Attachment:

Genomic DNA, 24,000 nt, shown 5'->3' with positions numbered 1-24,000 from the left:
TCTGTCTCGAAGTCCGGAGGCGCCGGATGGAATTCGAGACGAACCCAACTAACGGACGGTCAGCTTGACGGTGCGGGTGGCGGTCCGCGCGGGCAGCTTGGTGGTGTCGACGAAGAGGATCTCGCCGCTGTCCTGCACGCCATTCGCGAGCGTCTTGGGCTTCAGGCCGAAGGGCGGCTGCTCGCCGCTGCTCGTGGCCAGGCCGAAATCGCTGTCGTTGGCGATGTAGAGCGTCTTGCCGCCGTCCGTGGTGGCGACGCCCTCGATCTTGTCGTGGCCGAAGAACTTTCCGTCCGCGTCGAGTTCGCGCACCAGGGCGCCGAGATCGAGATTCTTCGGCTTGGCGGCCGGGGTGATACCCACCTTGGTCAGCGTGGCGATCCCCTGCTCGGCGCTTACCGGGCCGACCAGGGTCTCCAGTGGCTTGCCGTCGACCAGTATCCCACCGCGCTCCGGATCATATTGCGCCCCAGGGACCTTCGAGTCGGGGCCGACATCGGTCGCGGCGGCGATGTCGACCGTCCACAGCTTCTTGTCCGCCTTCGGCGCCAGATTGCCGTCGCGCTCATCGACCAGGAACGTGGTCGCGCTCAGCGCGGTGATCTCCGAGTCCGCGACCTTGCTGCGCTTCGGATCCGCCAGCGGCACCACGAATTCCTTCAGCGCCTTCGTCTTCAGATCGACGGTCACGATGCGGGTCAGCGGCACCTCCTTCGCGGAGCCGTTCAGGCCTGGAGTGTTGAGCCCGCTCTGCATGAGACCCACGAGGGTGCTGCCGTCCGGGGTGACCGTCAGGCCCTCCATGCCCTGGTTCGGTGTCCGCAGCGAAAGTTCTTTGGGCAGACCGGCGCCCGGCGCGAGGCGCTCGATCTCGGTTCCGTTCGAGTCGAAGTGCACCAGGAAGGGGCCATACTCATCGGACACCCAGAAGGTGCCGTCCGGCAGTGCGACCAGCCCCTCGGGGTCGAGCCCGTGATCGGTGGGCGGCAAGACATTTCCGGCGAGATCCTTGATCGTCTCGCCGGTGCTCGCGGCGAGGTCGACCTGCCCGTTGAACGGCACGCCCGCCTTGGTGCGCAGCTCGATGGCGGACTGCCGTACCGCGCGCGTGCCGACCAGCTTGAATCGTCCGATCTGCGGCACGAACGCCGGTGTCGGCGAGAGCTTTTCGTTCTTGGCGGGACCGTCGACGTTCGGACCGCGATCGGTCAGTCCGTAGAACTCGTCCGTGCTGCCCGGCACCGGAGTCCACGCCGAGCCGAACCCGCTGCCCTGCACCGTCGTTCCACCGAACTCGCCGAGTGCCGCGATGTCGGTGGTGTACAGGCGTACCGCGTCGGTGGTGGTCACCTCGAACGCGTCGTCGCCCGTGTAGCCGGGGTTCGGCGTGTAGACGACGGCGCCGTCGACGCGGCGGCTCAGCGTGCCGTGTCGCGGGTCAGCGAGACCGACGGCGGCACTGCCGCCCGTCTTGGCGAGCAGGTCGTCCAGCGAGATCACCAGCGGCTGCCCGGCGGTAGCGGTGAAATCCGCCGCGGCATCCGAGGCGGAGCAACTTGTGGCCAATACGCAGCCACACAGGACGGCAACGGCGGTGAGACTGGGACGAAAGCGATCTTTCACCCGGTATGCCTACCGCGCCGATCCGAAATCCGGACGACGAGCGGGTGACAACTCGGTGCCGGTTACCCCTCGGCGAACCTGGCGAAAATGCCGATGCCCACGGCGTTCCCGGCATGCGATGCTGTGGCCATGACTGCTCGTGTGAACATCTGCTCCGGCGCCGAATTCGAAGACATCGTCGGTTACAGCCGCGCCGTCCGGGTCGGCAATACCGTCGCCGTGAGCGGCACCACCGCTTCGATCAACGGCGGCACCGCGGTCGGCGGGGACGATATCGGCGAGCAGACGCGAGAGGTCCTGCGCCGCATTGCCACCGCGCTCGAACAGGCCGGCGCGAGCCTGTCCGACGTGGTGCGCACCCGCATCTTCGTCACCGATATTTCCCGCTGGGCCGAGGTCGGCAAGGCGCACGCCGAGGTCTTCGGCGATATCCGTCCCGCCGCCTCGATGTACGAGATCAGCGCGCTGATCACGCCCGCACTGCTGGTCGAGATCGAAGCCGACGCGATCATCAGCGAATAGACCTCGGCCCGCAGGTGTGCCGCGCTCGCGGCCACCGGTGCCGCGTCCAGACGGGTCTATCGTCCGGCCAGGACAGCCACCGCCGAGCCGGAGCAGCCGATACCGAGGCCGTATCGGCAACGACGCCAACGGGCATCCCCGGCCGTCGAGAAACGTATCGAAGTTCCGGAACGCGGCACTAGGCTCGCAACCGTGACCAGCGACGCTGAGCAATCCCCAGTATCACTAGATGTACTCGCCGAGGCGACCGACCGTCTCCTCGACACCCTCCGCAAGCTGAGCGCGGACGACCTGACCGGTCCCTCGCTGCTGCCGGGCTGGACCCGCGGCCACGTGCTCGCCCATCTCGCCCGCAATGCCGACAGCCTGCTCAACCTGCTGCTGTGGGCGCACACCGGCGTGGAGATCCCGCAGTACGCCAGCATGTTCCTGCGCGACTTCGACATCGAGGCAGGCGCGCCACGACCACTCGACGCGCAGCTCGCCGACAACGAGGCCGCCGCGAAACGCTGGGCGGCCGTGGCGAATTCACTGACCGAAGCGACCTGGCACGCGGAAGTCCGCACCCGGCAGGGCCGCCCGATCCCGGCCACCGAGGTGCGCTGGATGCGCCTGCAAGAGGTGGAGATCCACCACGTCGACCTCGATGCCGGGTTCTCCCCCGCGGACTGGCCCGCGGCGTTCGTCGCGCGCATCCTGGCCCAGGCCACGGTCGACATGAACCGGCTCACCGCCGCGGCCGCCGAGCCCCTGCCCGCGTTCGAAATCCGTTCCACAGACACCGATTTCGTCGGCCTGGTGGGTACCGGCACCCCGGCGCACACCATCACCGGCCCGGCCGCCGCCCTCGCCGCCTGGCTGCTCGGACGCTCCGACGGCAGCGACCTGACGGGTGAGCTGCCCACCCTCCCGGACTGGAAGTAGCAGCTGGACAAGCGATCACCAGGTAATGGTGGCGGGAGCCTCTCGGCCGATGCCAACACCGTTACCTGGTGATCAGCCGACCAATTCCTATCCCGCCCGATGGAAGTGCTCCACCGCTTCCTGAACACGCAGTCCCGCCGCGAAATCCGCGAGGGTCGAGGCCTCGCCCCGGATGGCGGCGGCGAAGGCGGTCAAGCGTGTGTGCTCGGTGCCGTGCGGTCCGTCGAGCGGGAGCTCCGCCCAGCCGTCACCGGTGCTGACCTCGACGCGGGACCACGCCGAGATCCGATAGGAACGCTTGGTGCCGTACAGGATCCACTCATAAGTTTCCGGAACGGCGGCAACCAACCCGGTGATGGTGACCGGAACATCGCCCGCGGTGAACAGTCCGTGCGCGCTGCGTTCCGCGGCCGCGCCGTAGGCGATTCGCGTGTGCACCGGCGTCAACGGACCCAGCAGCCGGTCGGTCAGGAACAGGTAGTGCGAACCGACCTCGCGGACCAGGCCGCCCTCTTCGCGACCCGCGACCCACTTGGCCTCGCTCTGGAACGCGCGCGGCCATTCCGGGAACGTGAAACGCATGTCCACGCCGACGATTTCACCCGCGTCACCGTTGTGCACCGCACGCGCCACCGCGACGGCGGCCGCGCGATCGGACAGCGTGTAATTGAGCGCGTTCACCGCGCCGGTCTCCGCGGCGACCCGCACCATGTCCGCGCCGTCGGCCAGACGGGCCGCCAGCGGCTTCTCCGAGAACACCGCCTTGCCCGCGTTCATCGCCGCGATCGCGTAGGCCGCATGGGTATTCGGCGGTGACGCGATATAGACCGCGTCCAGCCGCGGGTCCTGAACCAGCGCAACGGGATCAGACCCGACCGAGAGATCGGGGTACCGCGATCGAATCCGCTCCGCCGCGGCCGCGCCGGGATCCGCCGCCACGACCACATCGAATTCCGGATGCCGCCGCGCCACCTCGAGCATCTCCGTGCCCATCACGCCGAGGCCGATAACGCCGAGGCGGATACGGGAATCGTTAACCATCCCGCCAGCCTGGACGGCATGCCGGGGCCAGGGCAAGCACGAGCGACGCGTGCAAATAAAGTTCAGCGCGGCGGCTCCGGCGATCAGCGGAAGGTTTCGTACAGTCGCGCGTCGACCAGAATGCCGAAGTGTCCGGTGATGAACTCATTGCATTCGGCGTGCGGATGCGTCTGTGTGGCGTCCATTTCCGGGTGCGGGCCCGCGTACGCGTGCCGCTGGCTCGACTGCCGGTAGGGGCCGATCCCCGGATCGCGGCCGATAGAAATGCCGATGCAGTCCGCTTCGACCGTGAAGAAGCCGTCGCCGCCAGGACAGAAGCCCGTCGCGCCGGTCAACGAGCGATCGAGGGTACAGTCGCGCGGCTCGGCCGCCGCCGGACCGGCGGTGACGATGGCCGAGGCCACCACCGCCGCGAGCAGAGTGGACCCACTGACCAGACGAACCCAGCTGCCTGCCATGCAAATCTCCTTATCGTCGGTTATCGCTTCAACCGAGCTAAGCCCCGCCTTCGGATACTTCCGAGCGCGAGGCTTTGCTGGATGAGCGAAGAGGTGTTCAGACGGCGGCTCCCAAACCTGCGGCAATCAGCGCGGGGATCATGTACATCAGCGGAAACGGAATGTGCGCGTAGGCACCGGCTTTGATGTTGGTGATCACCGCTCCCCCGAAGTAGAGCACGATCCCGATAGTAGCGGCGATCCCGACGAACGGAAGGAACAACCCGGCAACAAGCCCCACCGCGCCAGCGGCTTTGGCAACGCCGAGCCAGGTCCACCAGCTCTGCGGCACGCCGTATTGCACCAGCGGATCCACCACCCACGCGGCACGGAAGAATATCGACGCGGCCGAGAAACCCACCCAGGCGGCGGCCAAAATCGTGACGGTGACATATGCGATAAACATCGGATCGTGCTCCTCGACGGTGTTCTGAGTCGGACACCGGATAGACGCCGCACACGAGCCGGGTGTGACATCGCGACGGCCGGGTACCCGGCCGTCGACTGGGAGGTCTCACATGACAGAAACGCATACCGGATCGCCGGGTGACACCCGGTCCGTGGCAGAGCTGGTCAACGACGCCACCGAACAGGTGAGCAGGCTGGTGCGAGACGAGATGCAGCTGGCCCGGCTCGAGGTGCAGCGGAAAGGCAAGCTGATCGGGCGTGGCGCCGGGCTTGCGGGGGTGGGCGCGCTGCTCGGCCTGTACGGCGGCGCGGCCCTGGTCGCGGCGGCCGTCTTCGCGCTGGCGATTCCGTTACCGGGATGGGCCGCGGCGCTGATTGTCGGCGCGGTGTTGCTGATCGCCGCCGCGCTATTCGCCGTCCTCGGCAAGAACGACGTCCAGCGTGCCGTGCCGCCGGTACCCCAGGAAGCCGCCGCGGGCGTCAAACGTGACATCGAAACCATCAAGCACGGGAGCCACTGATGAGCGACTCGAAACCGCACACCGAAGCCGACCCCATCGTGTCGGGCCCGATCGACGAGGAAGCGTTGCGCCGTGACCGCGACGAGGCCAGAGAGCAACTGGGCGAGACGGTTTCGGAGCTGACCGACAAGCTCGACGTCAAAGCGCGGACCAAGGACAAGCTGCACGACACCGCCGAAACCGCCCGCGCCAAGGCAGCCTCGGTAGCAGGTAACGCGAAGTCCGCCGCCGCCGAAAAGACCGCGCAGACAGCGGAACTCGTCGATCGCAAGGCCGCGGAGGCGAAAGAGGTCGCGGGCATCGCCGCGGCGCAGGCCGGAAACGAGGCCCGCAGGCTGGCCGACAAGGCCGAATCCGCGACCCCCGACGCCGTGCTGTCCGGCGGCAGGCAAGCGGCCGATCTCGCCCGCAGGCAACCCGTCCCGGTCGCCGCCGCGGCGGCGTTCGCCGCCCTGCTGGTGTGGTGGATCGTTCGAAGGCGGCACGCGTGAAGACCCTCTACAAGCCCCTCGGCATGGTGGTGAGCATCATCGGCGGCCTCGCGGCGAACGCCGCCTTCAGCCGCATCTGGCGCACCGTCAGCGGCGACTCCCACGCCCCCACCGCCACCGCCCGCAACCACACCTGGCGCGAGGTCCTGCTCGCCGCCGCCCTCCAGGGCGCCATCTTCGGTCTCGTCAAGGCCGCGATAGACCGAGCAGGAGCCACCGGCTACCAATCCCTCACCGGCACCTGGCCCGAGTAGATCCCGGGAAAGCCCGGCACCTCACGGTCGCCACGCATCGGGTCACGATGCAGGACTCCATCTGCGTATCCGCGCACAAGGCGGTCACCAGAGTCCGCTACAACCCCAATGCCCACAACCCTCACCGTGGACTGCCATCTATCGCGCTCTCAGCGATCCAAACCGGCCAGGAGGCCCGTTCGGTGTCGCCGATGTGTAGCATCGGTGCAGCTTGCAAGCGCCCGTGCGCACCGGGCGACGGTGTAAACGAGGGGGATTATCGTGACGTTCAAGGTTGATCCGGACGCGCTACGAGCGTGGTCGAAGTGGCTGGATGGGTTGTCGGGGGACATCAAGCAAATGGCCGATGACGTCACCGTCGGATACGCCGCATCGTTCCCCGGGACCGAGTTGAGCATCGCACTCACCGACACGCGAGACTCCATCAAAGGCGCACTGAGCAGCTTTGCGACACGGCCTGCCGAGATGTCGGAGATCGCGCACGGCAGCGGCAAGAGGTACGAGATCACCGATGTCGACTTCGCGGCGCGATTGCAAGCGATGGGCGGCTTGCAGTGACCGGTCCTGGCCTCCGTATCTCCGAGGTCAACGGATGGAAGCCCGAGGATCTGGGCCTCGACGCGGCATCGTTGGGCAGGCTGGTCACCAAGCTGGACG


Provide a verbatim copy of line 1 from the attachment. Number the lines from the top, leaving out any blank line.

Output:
Genomic DNA, 24,000 nt, shown 5'->3' with positions numbered 1-24,000 from the left: